Diary of a Rambling Antiquarian


Three Beijing Pagodas

Sunday, 8 December 2013

I'm in Beijing for a week, attending a conference on Tangut encoding, and although I have little free time, I have pre-planned some cultural excursions. When I was a student in Beijing in the 1980s I particularly enjoyed visiting pagodas, and took a number of black and white photos of Beijing temples and pagodas, but unfortunately I can no longer find them. My love for pagodas has only grown with time, and so this week I have set myself the goal of revisiting three of my favourite Beijing pagodas.

I arrived on Saturday, and the Tangut part of the conference does not start until Monday, so I had originally intended to spend today visiting the three pagodas, but when I looked out of my hotel window this morning, to my dismay I could see little but thick smog, which would make any pagoda photography a waste of time, so I decided to visit the Capital Museum (首都博物館藏) instead. As it turned out, it was very useful to visit the museum before looking for pagodas as at the very top level of the enormous leaning circular bronze vessel shaped exhibition hall of the museum was an exhibition of artefacts found in various Beijing pagodas, some of which are no longer standing, and one of which I was hoping to visit. The pictures below are not actually from that exhibition, but are from an exhibition of Buddhist sculpture elsewhere in the museum. The statue is the famous Chan master, Hai Yun 海雲 (1203–1257), who became a spiritual advisor to Kublai Khan. The statue was found in the underground hall of the Pagoda of Haiyun at Qingshou Temple 慶壽寺 in Beijing when the pagoda and its twin, the Pagoda of Haiyun's disciple Ke'an 可庵, were demolished in 1954. Kublai Khan had ordered that the city wall of Khanbaliq (modern Beijing) be built 30 steps away from the twin pagodas of Qingshou Temple, but in 1954 the Beijing City People's Committee decided that they should be taken down in order to make way for an enlarged Chang'an Avenue.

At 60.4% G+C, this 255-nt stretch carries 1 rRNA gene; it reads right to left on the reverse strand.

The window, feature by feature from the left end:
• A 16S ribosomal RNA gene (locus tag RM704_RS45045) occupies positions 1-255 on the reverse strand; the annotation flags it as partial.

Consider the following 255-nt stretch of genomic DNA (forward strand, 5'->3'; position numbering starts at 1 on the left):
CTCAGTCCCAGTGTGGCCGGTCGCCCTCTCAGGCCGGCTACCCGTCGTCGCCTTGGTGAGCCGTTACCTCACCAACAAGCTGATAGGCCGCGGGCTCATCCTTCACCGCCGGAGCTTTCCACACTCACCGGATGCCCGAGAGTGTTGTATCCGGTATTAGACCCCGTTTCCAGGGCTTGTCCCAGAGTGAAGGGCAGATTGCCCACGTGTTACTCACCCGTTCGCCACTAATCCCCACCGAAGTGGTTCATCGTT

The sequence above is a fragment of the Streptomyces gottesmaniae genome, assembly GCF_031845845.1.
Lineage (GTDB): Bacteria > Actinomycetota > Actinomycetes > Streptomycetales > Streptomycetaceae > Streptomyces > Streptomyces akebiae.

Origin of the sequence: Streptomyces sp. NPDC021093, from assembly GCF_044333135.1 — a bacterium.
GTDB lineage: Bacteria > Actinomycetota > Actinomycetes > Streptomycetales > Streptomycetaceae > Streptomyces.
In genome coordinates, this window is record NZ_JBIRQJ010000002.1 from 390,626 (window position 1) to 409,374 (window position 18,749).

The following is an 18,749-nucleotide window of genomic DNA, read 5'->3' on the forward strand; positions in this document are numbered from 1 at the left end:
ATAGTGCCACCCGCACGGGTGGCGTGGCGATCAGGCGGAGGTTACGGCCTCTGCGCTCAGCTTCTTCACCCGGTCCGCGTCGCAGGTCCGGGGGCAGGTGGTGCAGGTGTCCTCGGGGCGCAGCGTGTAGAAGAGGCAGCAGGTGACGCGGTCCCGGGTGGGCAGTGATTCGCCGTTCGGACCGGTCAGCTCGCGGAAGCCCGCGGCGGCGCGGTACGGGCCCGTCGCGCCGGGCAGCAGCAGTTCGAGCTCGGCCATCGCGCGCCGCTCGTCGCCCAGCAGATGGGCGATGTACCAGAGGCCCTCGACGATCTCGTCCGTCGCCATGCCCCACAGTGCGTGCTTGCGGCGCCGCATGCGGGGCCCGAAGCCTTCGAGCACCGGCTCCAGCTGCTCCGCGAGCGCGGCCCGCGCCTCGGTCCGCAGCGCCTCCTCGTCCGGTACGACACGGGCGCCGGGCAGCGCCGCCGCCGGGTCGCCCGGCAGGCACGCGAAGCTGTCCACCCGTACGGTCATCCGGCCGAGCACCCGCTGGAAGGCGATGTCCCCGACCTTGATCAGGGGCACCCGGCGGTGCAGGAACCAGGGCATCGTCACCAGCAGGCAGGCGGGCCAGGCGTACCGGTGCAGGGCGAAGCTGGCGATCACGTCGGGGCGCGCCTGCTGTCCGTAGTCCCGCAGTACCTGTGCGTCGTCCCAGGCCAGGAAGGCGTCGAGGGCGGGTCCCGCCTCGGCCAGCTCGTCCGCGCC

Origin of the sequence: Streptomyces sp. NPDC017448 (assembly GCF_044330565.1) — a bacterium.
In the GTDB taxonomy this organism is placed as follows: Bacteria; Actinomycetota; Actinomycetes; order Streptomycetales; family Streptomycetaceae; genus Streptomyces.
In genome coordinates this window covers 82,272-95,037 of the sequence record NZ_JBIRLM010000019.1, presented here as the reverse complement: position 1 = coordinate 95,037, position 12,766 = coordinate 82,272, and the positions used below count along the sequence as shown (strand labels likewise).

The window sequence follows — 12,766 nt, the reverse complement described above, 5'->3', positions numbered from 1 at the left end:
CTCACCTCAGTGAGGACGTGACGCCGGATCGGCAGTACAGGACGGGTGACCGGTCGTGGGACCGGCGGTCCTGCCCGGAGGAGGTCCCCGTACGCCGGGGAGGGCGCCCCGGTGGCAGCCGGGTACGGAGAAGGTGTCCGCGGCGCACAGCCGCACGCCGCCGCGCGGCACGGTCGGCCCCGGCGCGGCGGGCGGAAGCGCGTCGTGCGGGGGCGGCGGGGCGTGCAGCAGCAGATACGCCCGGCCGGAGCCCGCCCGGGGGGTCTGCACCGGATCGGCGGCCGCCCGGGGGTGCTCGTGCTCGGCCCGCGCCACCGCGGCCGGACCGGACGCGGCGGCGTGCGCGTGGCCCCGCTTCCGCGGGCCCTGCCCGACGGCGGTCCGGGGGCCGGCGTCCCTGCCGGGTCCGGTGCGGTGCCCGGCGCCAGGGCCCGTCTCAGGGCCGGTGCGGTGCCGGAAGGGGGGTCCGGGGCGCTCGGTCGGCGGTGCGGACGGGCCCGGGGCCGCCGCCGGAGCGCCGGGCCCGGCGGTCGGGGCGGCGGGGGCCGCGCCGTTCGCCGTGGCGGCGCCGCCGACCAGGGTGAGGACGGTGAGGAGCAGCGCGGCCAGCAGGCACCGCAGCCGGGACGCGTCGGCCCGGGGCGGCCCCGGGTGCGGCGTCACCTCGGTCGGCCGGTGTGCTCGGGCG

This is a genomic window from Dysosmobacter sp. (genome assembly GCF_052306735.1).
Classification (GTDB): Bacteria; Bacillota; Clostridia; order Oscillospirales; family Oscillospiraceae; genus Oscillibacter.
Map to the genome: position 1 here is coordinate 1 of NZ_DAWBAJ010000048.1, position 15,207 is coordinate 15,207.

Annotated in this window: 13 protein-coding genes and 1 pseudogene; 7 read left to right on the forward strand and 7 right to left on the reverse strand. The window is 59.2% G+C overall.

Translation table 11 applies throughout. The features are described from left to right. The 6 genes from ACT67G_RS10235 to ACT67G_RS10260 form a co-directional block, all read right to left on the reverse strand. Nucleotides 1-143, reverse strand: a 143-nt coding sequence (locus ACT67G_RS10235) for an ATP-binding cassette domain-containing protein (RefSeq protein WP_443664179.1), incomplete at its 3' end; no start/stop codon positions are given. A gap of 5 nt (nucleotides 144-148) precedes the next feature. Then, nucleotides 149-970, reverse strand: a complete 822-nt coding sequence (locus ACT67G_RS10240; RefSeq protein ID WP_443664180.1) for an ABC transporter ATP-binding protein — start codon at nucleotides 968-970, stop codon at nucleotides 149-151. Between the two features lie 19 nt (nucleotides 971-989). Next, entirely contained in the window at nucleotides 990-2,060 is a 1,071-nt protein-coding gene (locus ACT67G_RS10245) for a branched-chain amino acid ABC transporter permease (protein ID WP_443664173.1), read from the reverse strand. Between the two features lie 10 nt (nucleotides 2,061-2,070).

It is an utter mistake to pull down the Twin-Pagoda Qingshou Temple merely for the purpose of expanding the West Chang'an Avenue. The two towers present no obstacle to traffic at all. On the contrary, they add to the elegance of the street. If flowers and grass are planted around them, they will become beautiful islets. However, the city's people's committee had them dismantled. Why? The city people's committee may say that they acted upon demand by the people. But there are also people who oppose the dismantling of the temples. The two towers had survived more than 600 years. Why not allow them to continue to exist for three or five more years or even a year or so, letting it stay there for sometime and see what the people say about it. If the people really demand it pulled down, I would have nothing to say. But the people's committee did not do that. I do not know why it had them pulled down so hastily. The result is the road had been expanded but improperly. I'm afraid that people might complain to see so many houses (including the Twin-Pagoda Qingshou Temple) pulled down to make way for people going to the Quanjude Roast Duck Restaurant to park their cars.